15 years ago, on a Tuesday night, I sat down to watch TV. I was a high school sophomore and a third culture kid (TCK) in Kazakhstan, and I had decided to take a break from my homework. The phone in the hallway rang, and I heard my father answer it. My dad then hurried into the living room and demanded the remote. I protested, but he just said, “Something’s happened,” in a strained voice.
My father flipped to a news channel and we saw it: the World Trade Center burned. Great big holes in the towers spewed fireballs and smoke. The reporters on our TV told us about the planes, the Pentagon, the chaos. The term “terrorist attack” was spoken haltingly in voices filled with disbelief and fear. Halfway across the world, I sat on my family’s couch in our tiny apartment in Kazakhstan, and I was afraid.
Before September 11, I had naively believed that I was safe. I am a white, middle class American after all. My little, blue passport was my shield from all dangers and unpleasantness. I knew that sometimes bad things happened. I also knew that not everyone liked Americans. But I was 15, and America was the land of the free and the home of the brave. I was safe, right? Untouchable.
I didn’t feel safe as I watched the TV. When the towers fell before my eyes and I screamed and screamed, I didn’t feel safe. And as the first whispers of “Osama bin Laden” and “Al-Qaeda” were spoken on CNN and Fox News, my 15-year-old self realized America was going to go to war in my backyard.
Afghanistan was not that far away from Kazakhstan. It was certainly closer to me than the United States. It was disturbing to think how close I lived to someone who hated my country and me so much. I didn’t feel safe.
The world changed. Immediate change came via email: the United States embassy advised American citizens in Kazakhstan to lie low. I stayed home from school the next day and grieved.
We had American friends throughout Central Asia. Some of them were forced to evacuate, and I worried we would too. In Kazakhstan, a tank was parked in front of the American embassy in downtown Almaty. It was for protection, but it scared me all the same.
The day America began to bomb Afghanistan, a friend of my brother was hurt in a car accident. He needed to be medevaced to Europe, but the airspace above Kazakhstan was restricted because of the war. After much arguing, the bombing was stopped for one hour so that this boy could be saved. He made a full recovery, but the incident left me even more at a loss at the lack of security in my world.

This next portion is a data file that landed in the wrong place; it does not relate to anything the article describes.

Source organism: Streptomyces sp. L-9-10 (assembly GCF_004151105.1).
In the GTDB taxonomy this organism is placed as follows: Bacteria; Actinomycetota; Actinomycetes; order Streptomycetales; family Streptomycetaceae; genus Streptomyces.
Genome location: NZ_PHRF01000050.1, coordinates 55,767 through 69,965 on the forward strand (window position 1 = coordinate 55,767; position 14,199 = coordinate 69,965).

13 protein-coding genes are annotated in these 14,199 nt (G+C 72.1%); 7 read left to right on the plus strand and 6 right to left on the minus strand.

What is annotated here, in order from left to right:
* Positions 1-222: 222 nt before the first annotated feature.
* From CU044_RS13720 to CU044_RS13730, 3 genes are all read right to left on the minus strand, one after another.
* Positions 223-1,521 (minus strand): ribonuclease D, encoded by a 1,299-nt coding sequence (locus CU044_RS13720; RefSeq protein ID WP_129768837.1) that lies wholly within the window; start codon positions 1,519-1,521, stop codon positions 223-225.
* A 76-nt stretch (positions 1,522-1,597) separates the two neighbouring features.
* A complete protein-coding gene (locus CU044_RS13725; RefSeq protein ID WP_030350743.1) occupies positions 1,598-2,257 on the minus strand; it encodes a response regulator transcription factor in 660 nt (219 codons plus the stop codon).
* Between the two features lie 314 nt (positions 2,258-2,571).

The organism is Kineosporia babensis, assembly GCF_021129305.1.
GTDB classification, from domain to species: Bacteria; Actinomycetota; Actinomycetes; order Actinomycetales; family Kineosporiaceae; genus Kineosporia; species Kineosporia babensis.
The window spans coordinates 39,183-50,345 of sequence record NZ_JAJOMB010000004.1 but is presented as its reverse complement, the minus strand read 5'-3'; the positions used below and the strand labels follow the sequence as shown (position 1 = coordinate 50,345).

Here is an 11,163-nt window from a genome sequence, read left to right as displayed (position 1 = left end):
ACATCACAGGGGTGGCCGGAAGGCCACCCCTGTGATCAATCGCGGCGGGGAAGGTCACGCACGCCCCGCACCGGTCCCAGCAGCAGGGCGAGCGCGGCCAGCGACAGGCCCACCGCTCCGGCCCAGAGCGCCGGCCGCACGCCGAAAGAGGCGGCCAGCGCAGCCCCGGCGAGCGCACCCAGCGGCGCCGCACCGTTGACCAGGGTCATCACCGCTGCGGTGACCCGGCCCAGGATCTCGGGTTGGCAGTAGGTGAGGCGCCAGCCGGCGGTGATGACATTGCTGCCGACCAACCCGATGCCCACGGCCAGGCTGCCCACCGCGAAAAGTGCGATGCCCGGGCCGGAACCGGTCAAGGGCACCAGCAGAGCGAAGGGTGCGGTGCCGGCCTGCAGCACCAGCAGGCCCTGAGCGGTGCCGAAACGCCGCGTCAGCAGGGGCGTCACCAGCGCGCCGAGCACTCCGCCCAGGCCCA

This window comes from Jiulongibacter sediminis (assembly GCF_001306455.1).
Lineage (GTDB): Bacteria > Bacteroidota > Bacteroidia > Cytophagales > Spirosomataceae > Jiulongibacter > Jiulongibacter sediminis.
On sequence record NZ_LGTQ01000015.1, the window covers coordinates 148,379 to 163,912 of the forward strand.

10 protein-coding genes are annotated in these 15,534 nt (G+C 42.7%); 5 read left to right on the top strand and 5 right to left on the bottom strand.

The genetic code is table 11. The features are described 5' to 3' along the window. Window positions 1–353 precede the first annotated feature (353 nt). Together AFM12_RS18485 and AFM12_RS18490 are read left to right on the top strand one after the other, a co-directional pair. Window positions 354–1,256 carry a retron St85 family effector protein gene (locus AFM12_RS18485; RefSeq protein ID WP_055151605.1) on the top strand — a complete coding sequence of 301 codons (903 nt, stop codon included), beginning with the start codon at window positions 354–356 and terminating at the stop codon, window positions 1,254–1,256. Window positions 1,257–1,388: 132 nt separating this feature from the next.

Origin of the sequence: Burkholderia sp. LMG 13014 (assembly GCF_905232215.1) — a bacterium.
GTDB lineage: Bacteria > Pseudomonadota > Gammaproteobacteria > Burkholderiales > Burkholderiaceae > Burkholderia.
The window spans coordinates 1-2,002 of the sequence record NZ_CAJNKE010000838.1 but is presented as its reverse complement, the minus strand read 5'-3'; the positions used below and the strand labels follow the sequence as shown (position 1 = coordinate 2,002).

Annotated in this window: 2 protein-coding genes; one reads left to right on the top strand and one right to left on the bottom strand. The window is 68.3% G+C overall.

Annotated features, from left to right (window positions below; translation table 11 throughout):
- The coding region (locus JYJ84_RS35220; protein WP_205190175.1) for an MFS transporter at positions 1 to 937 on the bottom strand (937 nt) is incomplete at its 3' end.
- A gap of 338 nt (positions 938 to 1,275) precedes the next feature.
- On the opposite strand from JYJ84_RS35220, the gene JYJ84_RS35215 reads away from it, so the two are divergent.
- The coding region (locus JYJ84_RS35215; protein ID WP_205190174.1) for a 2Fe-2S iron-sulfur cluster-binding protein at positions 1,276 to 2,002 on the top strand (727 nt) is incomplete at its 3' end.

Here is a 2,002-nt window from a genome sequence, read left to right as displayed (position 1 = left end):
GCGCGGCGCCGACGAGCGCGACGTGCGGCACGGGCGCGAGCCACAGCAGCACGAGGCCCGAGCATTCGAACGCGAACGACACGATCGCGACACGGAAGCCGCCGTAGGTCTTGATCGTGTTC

My first flight after 9/11 was on a return trip to America for Christmas that year. I remember feeling on edge the entire trip. There were so many new security rules. When my family arrived in America, the customs officials took issue with our Kazakh visas in our American passports. My father pointedly asked them if they knew the difference between Kazakhstan and Afghanistan, and they let us through.
Eventually life settled down as much as it can in a war. We gave up mourning to argue politics. When the Terror Alert went up, we remained vigilant and cautious. We created a semblance of safety.
But still the effects of terror lingered. Once while picnicking in the Tien Shan Mountains with friends, I glanced at the beauty around me. It was so peaceful. And then one of my friends asked, “What if Osama bin Laden isn’t in Afghanistan? What if he hightailed it over the mountains and is making his way here?”
With glacier-topped mountain peaks around us, I tried to imagine bin Laden hiking through the mountains, making his way through Afghanistan, Tajikistan, and Kyrgyzstan like a perverted version of Fraulein Maria. And I wondered, would war come here?
Then someone laughed and said, “Don’t be silly,” and a shaky peace settled over us as we waited out the war.